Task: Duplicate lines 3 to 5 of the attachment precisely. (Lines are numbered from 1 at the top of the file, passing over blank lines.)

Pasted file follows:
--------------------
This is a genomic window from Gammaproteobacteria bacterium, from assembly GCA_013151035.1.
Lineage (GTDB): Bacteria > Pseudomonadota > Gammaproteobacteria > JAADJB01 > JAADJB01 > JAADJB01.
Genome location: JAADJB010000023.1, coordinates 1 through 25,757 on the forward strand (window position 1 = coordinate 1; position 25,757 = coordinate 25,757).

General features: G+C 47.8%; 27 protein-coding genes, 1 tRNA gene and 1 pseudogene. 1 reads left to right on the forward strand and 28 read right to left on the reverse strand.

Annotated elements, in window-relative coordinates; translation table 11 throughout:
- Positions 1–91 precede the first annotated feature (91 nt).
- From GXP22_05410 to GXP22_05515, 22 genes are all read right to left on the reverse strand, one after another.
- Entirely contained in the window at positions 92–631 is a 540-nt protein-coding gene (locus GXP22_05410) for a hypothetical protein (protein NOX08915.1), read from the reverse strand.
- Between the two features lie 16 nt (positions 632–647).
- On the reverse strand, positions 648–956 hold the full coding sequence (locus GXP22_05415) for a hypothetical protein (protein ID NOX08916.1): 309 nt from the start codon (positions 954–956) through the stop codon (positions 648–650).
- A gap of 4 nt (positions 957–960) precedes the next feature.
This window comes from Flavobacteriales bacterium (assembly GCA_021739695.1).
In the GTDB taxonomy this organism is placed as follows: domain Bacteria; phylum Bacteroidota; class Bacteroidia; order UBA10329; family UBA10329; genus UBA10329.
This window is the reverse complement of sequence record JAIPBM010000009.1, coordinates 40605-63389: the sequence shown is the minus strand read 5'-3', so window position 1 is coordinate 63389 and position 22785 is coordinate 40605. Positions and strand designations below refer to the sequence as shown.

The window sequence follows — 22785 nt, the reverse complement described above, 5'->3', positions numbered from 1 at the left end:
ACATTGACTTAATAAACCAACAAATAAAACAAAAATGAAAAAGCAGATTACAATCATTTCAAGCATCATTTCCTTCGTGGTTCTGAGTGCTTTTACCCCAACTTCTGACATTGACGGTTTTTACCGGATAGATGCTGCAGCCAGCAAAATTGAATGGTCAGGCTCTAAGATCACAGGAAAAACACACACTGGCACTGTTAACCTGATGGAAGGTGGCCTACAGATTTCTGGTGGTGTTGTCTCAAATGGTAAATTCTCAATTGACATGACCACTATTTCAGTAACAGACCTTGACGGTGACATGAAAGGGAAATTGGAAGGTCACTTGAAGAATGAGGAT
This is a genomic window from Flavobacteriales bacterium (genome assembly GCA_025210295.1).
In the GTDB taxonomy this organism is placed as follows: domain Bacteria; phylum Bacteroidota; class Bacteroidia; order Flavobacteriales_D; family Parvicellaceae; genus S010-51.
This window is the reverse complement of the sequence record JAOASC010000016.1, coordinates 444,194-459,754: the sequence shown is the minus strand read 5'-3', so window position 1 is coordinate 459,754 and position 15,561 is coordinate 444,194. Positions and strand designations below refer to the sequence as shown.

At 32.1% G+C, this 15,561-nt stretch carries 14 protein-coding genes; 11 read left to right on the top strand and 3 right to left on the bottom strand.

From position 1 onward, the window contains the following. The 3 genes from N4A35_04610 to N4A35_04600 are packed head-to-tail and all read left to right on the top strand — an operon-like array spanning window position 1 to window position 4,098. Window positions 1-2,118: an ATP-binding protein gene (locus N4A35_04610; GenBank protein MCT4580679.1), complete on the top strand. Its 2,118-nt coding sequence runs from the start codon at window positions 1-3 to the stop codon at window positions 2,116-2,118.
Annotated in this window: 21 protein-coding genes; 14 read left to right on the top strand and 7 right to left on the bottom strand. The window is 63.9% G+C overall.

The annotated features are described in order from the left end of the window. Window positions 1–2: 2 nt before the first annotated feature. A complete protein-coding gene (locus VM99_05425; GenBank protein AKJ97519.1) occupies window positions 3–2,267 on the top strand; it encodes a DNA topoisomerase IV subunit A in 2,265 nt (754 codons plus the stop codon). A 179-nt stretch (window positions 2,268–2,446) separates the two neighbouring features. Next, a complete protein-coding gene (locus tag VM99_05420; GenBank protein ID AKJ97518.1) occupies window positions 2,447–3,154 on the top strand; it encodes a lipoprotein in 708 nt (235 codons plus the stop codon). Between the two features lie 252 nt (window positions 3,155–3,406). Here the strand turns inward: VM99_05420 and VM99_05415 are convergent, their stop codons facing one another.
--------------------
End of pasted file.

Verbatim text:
Genome location: JAADJB010000023.1, coordinates 1 through 25,757 on the forward strand (window position 1 = coordinate 1; position 25,757 = coordinate 25,757).

General features: G+C 47.8%; 27 protein-coding genes, 1 tRNA gene and 1 pseudogene. 1 reads left to right on the forward strand and 28 read right to left on the reverse strand.

Annotated elements, in window-relative coordinates; translation table 11 throughout: